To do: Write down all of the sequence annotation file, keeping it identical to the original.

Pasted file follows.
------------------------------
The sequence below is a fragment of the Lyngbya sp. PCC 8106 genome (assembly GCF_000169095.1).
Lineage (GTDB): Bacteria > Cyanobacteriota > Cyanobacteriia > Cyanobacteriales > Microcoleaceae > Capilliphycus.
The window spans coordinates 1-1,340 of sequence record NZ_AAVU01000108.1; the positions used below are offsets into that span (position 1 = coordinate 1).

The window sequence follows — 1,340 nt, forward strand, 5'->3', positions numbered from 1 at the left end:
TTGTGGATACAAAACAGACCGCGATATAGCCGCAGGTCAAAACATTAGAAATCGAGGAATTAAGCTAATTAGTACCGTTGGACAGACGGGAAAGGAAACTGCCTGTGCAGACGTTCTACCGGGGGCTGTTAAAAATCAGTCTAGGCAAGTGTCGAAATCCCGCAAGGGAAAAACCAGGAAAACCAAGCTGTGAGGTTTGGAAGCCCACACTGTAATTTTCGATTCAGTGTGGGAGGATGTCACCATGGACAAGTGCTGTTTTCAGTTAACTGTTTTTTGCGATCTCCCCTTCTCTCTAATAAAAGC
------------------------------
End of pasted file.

The sequence below is a fragment of the Lyngbya sp. PCC 8106 genome (assembly GCF_000169095.1).
Lineage (GTDB): Bacteria > Cyanobacteriota > Cyanobacteriia > Cyanobacteriales > Microcoleaceae > Capilliphycus.
The window spans coordinates 1-1,340 of sequence record NZ_AAVU01000108.1; the positions used below are offsets into that span (position 1 = coordinate 1).

The window sequence follows — 1,340 nt, forward strand, 5'->3', positions numbered from 1 at the left end:
TTGTGGATACAAAACAGACCGCGATATAGCCGCAGGTCAAAACATTAGAAATCGAGGAATTAAGCTAATTAGTACCGTTGGACAGACGGGAAAGGAAACTGCCTGTGCAGACGTTCTACCGGGGGCTGTTAAAAATCAGTCTAGGCAAGTGTCGAAATCCCGCAAGGGAAAAACCAGGAAAACCAAGCTGTGAGGTTTGGAAGCCCACACTGTAATTTTCGATTCAGTGTGGGAGGATGTCACCATGGACAAGTGCTGTTTTCAGTTAACTGTTTTTTGCGATCTCCCCTTCTCTCTAATAAAAGC